Quality of sample size estimation in trials of medical devices: high-risk devices for neurological conditions as example
Background: The aim of this study was to assess the quality of reporting sample size calculation and underlying design assumptions in pivotal trials of high-risk medical devices (MDs) for neurological conditions. Methods: Systematic review of research protocols for publicly registered randomized controlled trials (RCTs). In the absence of a published protocol, principal investigators were contacted for additional data. To be included, trials had to investigate a high-risk MD, registered between 2005 and 2015, with indications stroke, headache disorders, and epilepsy as case samples within central nervous system diseases. Extraction of key methodological parameters for sample size calculation was performed independently and peer-reviewed. Results: In a final sample of seventy-one eligible trials, we collected data from thirty-one trials. Eighteen protocols were obtained from the public domain or principal investigators. Data availability decreased during the extraction process, with almost all data available for stroke-related trials. Of the thirty-one trials with sample size information available, twenty-six reported a predefined calculation and underlying assumptions. Justification was given in twenty and evidence for parameter estimation in sixteen trials. Estimates were most often based on previous research, including RCTs and observational data. Observational data were predominantly represented by retrospective designs. Other references for parameter estimation indicated a lower level of evidence. Conclusions: Our systematic review of trials on high-risk MDs confirms previous research, which has documented deficiencies regarding data availability and a lack of reporting on sample size calculation. More effort is needed to ensure both relevant sources, that is, original research protocols, to be publicly available and reporting requirements to be standardized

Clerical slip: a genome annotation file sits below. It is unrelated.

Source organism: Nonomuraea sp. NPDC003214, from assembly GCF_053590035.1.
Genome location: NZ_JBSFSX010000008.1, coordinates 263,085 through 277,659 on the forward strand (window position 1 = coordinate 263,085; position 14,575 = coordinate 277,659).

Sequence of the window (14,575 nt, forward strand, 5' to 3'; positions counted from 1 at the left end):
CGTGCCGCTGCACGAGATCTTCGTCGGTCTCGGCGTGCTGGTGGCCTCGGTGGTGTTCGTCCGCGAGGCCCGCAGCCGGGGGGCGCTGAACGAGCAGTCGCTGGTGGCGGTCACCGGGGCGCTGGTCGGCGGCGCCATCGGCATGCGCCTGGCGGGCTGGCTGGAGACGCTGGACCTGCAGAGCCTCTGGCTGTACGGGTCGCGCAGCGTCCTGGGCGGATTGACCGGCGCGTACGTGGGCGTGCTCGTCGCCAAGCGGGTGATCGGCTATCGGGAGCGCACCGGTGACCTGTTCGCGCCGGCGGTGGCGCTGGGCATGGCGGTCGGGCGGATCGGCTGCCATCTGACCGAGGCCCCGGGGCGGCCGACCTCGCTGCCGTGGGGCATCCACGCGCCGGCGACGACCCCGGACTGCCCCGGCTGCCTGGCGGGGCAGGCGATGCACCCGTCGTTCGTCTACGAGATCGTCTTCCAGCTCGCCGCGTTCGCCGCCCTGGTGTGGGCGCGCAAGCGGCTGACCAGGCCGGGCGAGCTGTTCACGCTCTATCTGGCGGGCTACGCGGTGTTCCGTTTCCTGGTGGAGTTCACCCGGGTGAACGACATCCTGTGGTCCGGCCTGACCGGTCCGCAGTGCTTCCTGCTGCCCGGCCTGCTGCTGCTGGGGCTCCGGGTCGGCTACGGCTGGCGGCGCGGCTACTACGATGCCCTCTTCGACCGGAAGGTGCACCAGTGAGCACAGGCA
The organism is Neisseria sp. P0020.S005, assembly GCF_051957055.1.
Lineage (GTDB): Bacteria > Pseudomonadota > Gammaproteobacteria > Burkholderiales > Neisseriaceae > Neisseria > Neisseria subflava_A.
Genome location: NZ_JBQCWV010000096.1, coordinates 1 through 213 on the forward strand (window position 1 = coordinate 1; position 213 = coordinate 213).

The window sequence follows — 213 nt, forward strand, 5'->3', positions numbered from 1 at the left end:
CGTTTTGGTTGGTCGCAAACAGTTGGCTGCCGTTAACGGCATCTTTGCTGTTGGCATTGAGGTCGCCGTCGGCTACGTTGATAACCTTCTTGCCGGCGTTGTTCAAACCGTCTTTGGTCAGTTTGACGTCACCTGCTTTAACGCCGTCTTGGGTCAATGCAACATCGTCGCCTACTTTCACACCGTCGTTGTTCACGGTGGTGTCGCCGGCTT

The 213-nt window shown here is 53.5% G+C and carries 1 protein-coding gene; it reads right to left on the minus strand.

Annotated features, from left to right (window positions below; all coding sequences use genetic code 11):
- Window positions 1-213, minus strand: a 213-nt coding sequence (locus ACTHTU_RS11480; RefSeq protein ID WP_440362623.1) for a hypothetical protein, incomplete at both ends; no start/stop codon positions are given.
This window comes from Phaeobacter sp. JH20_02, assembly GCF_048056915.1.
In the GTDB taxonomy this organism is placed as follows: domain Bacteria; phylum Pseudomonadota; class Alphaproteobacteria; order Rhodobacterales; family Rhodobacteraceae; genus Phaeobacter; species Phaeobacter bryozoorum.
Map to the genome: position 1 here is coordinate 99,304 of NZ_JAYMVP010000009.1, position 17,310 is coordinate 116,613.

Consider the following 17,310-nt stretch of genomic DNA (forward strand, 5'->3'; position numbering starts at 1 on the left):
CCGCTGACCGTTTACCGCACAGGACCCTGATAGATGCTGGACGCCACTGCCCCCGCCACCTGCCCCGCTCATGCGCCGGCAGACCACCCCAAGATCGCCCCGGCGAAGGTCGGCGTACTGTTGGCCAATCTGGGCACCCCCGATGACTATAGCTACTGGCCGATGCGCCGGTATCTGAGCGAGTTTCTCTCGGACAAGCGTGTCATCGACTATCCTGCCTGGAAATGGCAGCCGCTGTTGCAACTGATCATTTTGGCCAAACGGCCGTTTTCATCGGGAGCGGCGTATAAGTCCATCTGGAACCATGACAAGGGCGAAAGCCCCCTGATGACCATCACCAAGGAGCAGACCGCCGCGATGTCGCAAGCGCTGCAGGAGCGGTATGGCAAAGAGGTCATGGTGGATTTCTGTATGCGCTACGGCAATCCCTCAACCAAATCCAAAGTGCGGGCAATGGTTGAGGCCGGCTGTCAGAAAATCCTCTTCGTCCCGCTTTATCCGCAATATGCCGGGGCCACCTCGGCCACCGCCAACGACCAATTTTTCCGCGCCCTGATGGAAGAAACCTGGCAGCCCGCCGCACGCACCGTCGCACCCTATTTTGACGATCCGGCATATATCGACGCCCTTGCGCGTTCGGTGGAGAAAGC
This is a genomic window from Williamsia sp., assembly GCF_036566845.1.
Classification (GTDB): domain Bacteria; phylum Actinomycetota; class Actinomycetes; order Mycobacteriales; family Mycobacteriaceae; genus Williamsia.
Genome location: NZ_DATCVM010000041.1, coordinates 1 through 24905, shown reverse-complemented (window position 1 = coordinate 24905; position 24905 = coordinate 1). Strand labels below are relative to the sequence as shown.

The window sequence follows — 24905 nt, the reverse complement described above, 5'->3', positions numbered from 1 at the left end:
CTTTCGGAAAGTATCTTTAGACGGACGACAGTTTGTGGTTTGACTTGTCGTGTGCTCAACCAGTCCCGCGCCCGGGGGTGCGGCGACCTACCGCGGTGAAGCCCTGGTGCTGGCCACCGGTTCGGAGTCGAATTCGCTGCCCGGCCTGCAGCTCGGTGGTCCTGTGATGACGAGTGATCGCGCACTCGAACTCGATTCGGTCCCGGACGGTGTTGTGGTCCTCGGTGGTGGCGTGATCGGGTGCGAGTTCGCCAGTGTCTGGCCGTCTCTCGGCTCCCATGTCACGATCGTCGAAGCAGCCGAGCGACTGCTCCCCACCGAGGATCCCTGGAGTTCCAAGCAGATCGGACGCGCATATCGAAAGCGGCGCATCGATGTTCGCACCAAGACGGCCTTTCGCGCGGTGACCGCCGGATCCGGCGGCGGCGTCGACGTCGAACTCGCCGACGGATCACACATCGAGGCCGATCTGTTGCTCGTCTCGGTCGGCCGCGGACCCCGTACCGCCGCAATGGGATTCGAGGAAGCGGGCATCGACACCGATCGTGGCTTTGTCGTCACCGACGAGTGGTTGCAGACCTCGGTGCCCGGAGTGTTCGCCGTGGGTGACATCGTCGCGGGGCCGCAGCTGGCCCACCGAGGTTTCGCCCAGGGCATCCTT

Published in: International Journal of Technology Assessment in Health Care, 10.1017/S0266462317000265, Cambridge University Press
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